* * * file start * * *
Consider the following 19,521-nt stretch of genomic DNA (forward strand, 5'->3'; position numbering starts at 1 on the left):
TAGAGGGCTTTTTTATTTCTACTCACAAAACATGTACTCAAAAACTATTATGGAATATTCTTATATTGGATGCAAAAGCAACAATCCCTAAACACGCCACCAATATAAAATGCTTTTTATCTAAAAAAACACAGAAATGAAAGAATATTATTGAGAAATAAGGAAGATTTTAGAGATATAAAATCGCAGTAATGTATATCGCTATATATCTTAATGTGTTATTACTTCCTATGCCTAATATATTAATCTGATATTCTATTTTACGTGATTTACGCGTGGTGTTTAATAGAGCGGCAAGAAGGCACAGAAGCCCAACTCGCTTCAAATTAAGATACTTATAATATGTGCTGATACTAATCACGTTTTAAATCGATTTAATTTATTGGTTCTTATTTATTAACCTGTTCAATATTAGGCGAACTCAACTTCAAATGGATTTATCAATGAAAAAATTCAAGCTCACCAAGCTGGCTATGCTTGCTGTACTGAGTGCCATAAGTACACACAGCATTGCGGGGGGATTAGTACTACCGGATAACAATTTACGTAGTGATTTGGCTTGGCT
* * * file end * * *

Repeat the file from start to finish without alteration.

Consider the following 19,521-nt stretch of genomic DNA (forward strand, 5'->3'; position numbering starts at 1 on the left):
TAGAGGGCTTTTTTATTTCTACTCACAAAACATGTACTCAAAAACTATTATGGAATATTCTTATATTGGATGCAAAAGCAACAATCCCTAAACACGCCACCAATATAAAATGCTTTTTATCTAAAAAAACACAGAAATGAAAGAATATTATTGAGAAATAAGGAAGATTTTAGAGATATAAAATCGCAGTAATGTATATCGCTATATATCTTAATGTGTTATTACTTCCTATGCCTAATATATTAATCTGATATTCTATTTTACGTGATTTACGCGTGGTGTTTAATAGAGCGGCAAGAAGGCACAGAAGCCCAACTCGCTTCAAATTAAGATACTTATAATATGTGCTGATACTAATCACGTTTTAAATCGATTTAATTTATTGGTTCTTATTTATTAACCTGTTCAATATTAGGCGAACTCAACTTCAAATGGATTTATCAATGAAAAAATTCAAGCTCACCAAGCTGGCTATGCTTGCTGTACTGAGTGCCATAAGTACACACAGCATTGCGGGGGGATTAGTACTACCGGATAACAATTTACGTAGTGATTTGGCTTGGCT